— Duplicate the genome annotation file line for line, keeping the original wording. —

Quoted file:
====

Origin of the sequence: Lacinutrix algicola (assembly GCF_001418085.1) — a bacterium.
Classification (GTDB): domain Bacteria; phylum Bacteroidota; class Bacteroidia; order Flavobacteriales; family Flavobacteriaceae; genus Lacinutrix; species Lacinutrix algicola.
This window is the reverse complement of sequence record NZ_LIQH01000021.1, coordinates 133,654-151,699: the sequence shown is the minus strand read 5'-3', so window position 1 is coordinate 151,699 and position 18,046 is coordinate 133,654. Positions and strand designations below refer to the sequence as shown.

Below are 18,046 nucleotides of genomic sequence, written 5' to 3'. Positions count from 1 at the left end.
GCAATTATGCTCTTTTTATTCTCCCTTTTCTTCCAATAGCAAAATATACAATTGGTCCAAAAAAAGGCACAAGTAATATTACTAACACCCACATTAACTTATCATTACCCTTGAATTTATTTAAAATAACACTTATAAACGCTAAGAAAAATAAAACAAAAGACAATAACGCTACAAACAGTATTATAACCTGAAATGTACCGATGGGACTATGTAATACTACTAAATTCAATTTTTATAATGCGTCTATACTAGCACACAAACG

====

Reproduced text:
Origin of the sequence: Lacinutrix algicola (assembly GCF_001418085.1) — a bacterium.
Classification (GTDB): domain Bacteria; phylum Bacteroidota; class Bacteroidia; order Flavobacteriales; family Flavobacteriaceae; genus Lacinutrix; species Lacinutrix algicola.
This window is the reverse complement of sequence record NZ_LIQH01000021.1, coordinates 133,654-151,699: the sequence shown is the minus strand read 5'-3', so window position 1 is coordinate 151,699 and position 18,046 is coordinate 133,654. Positions and strand designations below refer to the sequence as shown.

Below are 18,046 nucleotides of genomic sequence, written 5' to 3'. Positions count from 1 at the left end.
GCAATTATGCTCTTTTTATTCTCCCTTTTCTTCCAATAGCAAAATATACAATTGGTCCAAAAAAAGGCACAAGTAATATTACTAACACCCACATTAACTTATCATTACCCTTGAATTTATTTAAAATAACACTTATAAACGCTAAGAAAAATAAAACAAAAGACAATAACGCTACAAACAGTATTATAACCTGAAATGTACCGATGGGACTATGTAATACTACTAAATTCAATTTTTATAATGCGTCTATACTAGCACACAAACG